The outer boundary of the solar system is more dynamic and complex than ever imagined, astronomers said.
The Interstellar Boundary Explorer satellite, launched two years ago, is studying the heliosphere, the invisible bubble far beyond the planetary orbits where the solar wind meets the particles and radiation that fill interstellar space, researchers told the Los Angeles Times.
The heliosphere, which protects the solar system from 90 percent of the cosmic rays outside it, is changing much faster than scientists expected, according to data published Thursday in the Journal of Geophysical Research.
The sun emits a steady stream of particles traveling outward in all directions about 1 million mph. When they have traveled about 100 times farther than the distance between Earth and the sun the particles collide with the interstellar medium. They deflect most cosmic rays back into space and produce uncharged particles that stream back into the inner solar system.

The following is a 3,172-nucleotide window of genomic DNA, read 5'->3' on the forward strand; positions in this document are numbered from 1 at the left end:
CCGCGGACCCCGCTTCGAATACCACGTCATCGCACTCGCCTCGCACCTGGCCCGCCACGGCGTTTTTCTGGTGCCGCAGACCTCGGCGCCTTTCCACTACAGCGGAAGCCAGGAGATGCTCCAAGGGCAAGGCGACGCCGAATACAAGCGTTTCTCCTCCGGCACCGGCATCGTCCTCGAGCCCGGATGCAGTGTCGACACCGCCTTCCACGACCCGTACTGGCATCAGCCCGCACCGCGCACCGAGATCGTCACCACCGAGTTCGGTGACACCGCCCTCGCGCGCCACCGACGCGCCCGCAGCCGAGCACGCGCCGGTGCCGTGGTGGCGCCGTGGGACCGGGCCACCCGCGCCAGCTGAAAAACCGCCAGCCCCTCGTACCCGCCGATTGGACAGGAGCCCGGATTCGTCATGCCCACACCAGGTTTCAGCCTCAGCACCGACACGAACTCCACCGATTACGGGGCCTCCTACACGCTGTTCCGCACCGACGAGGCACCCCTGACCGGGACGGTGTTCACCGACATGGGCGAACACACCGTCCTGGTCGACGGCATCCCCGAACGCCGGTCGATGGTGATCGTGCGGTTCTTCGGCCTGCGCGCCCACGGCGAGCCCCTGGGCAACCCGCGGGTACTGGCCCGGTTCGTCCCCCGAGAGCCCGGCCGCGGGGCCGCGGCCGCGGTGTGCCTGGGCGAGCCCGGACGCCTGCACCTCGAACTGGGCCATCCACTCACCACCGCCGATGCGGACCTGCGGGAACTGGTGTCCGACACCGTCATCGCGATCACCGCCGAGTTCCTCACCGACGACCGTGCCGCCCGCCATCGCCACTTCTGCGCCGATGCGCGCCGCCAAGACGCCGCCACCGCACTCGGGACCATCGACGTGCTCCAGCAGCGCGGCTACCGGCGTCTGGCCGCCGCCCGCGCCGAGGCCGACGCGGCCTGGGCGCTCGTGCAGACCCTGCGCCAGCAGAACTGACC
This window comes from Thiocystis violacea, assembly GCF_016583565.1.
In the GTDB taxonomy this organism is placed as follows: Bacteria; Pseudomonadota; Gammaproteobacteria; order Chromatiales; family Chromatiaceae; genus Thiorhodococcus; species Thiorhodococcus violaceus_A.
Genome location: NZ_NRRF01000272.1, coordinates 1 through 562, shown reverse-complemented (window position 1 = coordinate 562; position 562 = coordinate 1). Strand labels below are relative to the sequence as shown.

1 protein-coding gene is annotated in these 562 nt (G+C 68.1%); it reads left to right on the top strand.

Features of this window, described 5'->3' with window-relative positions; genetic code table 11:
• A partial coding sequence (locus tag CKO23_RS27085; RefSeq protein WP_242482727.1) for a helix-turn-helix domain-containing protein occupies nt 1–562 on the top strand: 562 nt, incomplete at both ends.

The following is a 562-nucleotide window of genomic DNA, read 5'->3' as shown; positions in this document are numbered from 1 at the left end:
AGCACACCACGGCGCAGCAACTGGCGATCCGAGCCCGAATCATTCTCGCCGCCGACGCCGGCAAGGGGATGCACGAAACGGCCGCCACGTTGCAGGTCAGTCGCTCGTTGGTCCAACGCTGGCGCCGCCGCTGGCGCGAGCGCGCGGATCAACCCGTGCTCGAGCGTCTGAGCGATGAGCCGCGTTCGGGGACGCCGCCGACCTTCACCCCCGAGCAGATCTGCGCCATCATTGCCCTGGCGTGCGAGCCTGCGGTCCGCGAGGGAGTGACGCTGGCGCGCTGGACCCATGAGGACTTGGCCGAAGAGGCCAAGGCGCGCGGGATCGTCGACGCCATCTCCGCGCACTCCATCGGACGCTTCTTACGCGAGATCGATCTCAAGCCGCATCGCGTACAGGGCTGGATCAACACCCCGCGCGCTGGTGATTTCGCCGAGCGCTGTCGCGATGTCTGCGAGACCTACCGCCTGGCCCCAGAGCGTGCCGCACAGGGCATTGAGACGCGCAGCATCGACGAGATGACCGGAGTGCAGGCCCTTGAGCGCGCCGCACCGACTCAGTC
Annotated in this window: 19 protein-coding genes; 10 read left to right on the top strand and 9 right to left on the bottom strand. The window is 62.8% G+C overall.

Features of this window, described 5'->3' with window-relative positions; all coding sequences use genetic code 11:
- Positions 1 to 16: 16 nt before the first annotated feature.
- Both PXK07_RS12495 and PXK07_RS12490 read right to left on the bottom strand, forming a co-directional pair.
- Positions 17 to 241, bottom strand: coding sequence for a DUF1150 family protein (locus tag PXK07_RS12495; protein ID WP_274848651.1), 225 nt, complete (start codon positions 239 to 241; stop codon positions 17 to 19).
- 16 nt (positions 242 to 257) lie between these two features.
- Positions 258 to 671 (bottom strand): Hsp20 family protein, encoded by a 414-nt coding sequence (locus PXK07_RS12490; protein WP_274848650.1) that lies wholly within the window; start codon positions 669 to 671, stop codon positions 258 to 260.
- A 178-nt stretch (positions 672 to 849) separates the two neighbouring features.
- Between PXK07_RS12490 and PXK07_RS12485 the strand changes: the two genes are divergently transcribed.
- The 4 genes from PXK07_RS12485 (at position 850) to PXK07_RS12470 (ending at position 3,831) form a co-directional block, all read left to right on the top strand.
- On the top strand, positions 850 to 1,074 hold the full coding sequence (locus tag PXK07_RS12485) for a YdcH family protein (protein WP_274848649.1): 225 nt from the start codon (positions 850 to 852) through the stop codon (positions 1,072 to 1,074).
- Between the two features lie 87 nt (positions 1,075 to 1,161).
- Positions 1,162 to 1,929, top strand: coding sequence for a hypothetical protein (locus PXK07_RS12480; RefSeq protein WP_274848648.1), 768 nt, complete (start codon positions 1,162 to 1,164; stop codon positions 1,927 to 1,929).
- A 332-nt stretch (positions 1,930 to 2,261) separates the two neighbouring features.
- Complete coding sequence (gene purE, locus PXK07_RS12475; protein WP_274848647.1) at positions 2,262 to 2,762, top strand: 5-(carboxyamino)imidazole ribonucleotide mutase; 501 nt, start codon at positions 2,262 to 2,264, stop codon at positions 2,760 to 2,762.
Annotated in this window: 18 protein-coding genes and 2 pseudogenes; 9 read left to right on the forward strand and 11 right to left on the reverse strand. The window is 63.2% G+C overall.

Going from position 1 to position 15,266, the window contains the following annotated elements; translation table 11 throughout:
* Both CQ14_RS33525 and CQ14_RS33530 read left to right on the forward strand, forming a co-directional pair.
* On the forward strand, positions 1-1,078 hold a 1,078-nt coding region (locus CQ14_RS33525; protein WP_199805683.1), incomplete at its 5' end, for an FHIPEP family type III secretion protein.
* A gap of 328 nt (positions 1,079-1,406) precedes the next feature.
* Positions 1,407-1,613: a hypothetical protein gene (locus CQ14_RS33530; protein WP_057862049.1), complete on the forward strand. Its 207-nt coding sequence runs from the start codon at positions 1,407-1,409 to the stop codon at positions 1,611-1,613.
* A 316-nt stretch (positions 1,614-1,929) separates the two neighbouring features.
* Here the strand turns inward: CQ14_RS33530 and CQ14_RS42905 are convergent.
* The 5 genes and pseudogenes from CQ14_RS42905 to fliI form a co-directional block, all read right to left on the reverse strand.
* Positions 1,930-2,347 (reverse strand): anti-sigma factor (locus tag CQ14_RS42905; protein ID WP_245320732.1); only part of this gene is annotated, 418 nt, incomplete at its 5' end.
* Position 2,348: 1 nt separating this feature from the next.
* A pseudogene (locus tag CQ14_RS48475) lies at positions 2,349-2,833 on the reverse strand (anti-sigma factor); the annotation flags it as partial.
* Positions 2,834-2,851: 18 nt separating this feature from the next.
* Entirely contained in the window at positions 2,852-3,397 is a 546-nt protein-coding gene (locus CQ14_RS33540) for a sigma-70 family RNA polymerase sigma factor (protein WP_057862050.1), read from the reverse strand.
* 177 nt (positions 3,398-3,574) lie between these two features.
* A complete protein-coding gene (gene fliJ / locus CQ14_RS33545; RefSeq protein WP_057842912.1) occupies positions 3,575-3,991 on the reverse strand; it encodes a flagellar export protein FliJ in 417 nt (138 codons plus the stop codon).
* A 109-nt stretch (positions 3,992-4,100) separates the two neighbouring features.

Over the last two decades, the solar wind has weakened and the heliosphere has shrunk, letting more cosmic radiation enter. Increased cosmic radiation could be very dangerous to future interstellar space travelers, said astronomer David McComas of the Southwest Research Institute in San Antonio.